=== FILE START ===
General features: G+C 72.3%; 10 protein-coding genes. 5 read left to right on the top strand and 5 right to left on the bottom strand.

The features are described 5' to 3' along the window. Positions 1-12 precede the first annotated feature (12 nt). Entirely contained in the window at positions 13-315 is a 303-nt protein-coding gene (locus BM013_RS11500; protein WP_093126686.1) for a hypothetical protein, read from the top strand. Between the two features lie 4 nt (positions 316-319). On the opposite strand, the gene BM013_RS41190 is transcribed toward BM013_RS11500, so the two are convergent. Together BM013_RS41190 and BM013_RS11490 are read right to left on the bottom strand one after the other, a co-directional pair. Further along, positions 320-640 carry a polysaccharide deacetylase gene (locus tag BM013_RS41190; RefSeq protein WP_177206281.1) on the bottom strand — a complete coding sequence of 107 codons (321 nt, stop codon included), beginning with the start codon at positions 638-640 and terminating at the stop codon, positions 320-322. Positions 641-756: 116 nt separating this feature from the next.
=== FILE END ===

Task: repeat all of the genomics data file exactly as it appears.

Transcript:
General features: G+C 72.3%; 10 protein-coding genes. 5 read left to right on the top strand and 5 right to left on the bottom strand.

The features are described 5' to 3' along the window. Positions 1-12 precede the first annotated feature (12 nt). Entirely contained in the window at positions 13-315 is a 303-nt protein-coding gene (locus BM013_RS11500; protein WP_093126686.1) for a hypothetical protein, read from the top strand. Between the two features lie 4 nt (positions 316-319). On the opposite strand, the gene BM013_RS41190 is transcribed toward BM013_RS11500, so the two are convergent. Together BM013_RS41190 and BM013_RS11490 are read right to left on the bottom strand one after the other, a co-directional pair. Further along, positions 320-640 carry a polysaccharide deacetylase gene (locus tag BM013_RS41190; RefSeq protein WP_177206281.1) on the bottom strand — a complete coding sequence of 107 codons (321 nt, stop codon included), beginning with the start codon at positions 638-640 and terminating at the stop codon, positions 320-322. Positions 641-756: 116 nt separating this feature from the next.